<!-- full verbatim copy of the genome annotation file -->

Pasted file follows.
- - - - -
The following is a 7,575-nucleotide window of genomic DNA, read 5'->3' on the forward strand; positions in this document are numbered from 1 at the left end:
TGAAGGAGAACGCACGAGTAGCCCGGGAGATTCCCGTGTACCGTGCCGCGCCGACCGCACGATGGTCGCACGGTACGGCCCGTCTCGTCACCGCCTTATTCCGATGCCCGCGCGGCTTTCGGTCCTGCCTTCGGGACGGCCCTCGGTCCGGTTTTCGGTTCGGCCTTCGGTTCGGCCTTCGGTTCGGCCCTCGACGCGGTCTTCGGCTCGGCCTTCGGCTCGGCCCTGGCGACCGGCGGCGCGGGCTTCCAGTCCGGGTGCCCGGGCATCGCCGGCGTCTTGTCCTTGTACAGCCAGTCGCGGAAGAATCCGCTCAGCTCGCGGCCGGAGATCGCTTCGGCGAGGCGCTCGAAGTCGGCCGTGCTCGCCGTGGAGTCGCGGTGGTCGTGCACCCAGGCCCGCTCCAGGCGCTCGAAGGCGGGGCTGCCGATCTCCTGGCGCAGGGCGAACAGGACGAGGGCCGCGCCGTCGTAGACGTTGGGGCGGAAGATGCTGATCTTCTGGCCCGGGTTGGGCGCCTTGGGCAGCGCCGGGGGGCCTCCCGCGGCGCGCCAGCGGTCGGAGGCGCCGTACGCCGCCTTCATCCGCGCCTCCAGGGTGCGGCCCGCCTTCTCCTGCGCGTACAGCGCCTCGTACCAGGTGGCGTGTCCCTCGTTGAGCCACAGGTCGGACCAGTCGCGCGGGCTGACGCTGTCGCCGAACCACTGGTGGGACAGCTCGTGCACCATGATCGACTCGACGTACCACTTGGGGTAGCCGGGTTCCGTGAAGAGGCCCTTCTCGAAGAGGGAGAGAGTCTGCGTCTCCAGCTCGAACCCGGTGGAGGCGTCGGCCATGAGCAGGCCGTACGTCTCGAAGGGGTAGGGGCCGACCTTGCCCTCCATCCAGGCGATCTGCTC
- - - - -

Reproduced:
The following is a 7,575-nucleotide window of genomic DNA, read 5'->3' on the forward strand; positions in this document are numbered from 1 at the left end:
TGAAGGAGAACGCACGAGTAGCCCGGGAGATTCCCGTGTACCGTGCCGCGCCGACCGCACGATGGTCGCACGGTACGGCCCGTCTCGTCACCGCCTTATTCCGATGCCCGCGCGGCTTTCGGTCCTGCCTTCGGGACGGCCCTCGGTCCGGTTTTCGGTTCGGCCTTCGGTTCGGCCTTCGGTTCGGCCCTCGACGCGGTCTTCGGCTCGGCCTTCGGCTCGGCCCTGGCGACCGGCGGCGCGGGCTTCCAGTCCGGGTGCCCGGGCATCGCCGGCGTCTTGTCCTTGTACAGCCAGTCGCGGAAGAATCCGCTCAGCTCGCGGCCGGAGATCGCTTCGGCGAGGCGCTCGAAGTCGGCCGTGCTCGCCGTGGAGTCGCGGTGGTCGTGCACCCAGGCCCGCTCCAGGCGCTCGAAGGCGGGGCTGCCGATCTCCTGGCGCAGGGCGAACAGGACGAGGGCCGCGCCGTCGTAGACGTTGGGGCGGAAGATGCTGATCTTCTGGCCCGGGTTGGGCGCCTTGGGCAGCGCCGGGGGGCCTCCCGCGGCGCGCCAGCGGTCGGAGGCGCCGTACGCCGCCTTCATCCGCGCCTCCAGGGTGCGGCCCGCCTTCTCCTGCGCGTACAGCGCCTCGTACCAGGTGGCGTGTCCCTCGTTGAGCCACAGGTCGGACCAGTCGCGCGGGCTGACGCTGTCGCCGAACCACTGGTGGGACAGCTCGTGCACCATGATCGACTCGACGTACCACTTGGGGTAGCCGGGTTCCGTGAAGAGGCCCTTCTCGAAGAGGGAGAGAGTCTGCGTCTCCAGCTCGAACCCGGTGGAGGCGTCGGCCATGAGCAGGCCGTACGTCTCGAAGGGGTAGGGGCCGACCTTGCCCTCCATCCAGGCGATCTGCTC